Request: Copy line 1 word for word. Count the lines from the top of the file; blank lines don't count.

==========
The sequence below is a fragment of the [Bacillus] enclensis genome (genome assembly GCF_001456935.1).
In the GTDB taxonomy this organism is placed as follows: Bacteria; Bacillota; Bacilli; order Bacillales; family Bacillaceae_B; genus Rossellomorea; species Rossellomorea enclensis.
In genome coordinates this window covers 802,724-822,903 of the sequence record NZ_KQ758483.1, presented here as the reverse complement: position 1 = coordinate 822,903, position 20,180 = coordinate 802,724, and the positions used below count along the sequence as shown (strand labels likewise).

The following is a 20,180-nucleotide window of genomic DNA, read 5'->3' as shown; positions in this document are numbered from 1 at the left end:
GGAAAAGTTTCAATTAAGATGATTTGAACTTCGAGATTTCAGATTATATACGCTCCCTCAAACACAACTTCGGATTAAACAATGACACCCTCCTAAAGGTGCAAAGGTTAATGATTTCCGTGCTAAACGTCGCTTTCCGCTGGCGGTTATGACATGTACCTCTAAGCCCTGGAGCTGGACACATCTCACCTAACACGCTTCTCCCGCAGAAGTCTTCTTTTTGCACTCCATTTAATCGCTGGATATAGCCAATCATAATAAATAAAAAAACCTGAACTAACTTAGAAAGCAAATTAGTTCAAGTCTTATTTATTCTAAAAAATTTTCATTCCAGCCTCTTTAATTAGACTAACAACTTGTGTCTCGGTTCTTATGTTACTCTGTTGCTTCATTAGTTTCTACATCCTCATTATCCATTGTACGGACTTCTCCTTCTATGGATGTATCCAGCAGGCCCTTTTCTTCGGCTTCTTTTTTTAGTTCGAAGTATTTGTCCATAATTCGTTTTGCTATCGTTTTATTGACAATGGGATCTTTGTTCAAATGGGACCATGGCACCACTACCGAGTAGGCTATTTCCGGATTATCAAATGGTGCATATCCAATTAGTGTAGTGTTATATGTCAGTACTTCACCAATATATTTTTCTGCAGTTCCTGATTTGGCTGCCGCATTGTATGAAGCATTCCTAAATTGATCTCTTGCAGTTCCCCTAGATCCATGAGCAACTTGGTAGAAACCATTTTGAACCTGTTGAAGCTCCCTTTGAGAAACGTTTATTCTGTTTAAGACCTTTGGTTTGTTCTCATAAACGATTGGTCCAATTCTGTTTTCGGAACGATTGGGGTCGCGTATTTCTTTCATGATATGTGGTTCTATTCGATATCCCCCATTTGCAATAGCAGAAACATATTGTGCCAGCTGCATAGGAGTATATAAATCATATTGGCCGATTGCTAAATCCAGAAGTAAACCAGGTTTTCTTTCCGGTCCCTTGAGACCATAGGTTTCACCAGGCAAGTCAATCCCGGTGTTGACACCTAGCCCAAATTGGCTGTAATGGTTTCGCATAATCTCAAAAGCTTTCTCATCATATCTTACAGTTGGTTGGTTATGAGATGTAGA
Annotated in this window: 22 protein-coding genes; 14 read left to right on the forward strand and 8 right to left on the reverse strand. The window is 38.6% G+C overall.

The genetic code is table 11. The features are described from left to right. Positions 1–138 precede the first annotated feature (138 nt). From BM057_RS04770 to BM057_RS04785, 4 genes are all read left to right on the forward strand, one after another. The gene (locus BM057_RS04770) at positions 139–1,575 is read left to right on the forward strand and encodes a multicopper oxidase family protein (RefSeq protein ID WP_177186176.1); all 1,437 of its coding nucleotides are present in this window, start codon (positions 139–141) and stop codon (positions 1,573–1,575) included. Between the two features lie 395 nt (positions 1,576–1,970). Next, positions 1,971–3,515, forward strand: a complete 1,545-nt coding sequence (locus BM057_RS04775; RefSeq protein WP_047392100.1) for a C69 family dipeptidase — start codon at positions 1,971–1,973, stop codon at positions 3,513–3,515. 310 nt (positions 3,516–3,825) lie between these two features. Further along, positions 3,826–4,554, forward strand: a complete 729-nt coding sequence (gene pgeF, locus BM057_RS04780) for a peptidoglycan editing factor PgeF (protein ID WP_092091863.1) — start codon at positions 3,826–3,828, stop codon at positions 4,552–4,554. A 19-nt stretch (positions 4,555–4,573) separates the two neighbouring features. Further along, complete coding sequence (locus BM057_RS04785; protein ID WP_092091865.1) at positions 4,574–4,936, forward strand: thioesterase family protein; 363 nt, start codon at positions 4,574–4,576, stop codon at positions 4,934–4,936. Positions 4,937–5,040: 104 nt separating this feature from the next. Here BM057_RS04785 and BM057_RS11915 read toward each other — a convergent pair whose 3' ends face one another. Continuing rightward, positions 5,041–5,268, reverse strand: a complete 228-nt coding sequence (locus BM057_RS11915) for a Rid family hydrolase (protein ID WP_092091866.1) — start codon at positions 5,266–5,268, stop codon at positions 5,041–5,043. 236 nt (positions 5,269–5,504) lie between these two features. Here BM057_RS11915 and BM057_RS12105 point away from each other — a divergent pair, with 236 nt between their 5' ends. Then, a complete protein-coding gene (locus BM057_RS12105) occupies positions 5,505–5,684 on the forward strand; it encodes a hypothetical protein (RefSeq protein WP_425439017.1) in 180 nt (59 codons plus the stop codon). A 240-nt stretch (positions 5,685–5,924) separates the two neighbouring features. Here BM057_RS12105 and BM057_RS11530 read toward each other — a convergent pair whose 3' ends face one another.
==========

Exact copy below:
The sequence below is a fragment of the [Bacillus] enclensis genome (genome assembly GCF_001456935.1).